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The Sunday Times poses questions for Lance Armstrong in print ad

The Sunday Times has taken out an ad in a US newspaper featuring an open letter to Oprah Winfrey, with 10 questions she should ask cyclist Lance Armstrong when he appears on her show on Thursday 17January.

The Sunday Times: lists questions for Lance Armstrong in US newspaper ad

The Sunday Times: lists questions for Lance Armstrong in US newspaper ad

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The letter, published in the Chicago Tribune, the daily newspaper circulating in the city where the Oprah Winfrey Network is based, is written and signed by David Walsh, chief sports writer at The Sunday Times and a long-time critic of Armstrong.

The ad was put together by The Sunday Times in-house editorial team.

Walsh has recently won the UK Journalist of the Year accolade for his 13-year investigation into the cyclist, who was stripped of his seven Tour de France titles by the International Cycling Union last year following doping allegations.

It is thought that Armstrong is going to make a partial confession on the show, but Walsh's questions focus on how the cyclist justified using drugs after suffering from cancer and why he allegedly bullied other cyclists who refused to take drugs.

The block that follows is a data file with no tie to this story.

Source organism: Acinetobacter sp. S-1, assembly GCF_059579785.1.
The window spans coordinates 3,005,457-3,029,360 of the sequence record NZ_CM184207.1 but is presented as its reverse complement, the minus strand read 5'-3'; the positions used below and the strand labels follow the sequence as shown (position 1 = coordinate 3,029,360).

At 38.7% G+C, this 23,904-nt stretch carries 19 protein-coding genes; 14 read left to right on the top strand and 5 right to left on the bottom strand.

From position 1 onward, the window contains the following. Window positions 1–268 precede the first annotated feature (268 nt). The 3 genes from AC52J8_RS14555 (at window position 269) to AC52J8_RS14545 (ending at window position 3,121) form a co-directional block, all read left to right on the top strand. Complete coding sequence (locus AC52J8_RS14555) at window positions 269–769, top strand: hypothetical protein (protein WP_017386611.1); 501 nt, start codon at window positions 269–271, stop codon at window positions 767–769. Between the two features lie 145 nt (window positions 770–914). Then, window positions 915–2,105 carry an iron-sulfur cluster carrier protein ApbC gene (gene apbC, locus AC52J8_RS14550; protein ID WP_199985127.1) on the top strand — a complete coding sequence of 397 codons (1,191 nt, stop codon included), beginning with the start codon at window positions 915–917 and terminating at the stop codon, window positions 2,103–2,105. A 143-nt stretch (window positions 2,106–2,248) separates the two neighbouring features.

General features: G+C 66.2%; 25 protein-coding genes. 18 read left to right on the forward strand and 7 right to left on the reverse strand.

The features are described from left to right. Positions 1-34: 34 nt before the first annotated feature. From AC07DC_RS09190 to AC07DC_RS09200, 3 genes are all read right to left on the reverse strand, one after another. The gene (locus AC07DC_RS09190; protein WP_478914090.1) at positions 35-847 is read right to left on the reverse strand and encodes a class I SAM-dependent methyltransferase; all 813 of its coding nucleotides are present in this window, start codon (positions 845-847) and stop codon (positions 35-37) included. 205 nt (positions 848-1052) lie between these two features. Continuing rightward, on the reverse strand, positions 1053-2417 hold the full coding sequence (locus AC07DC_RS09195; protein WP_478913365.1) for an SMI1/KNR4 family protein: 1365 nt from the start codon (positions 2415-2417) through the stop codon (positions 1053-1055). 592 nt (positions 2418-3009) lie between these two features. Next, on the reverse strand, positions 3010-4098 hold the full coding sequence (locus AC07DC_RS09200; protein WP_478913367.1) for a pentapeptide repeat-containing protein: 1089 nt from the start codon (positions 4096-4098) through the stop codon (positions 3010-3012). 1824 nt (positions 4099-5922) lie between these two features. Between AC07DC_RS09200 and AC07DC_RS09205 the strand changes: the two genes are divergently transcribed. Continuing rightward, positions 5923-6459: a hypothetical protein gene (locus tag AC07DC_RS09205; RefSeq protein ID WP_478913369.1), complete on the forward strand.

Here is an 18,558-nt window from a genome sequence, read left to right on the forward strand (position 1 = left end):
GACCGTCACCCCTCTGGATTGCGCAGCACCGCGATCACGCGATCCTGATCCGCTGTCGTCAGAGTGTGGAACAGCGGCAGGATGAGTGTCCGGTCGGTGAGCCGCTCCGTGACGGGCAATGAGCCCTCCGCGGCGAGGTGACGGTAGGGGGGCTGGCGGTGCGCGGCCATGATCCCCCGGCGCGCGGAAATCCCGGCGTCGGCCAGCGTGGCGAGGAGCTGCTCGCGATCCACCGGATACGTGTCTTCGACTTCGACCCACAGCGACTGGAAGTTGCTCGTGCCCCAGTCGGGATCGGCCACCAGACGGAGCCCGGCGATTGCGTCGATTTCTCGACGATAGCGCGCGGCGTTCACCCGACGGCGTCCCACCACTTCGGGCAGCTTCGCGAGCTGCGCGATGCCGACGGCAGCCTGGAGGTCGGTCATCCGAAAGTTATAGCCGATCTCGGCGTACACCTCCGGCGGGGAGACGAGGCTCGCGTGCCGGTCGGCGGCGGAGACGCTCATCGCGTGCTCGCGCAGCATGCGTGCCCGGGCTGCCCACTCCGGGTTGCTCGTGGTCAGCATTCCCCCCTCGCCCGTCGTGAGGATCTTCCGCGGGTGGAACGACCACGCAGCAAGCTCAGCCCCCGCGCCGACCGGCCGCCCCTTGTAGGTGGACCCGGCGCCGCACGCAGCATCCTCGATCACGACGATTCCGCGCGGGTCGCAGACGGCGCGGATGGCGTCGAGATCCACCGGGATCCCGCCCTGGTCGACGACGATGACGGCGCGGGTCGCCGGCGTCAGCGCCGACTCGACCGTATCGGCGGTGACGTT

Armstrong sued The Sunday Times in 2004 for libel after they printed allegations of his doping. The case was settled out of court and The Sunday Times was forced to print an apology.

The letter ends: "PS: The Sunday Times is seeking to recover about $1.5m (£929,369) it claims he got by fraud. He used Britain's draconian libel laws against us."

Armstrong was dropped by sponsors Nike and brewing giant AB InBev after a damning report was published by US anti-doping authority Usada in October.

The Sunday Times is published by News International, News Corporation's UK newspaper arm.

It is the second ad News International has taken out in a foreign newspaper this month. Sister tabloid The Sun responded to an ad from the Argentinean president, through an ad in a Buenos Aires newspaper.

This article was first published on mediaweek.co.uk

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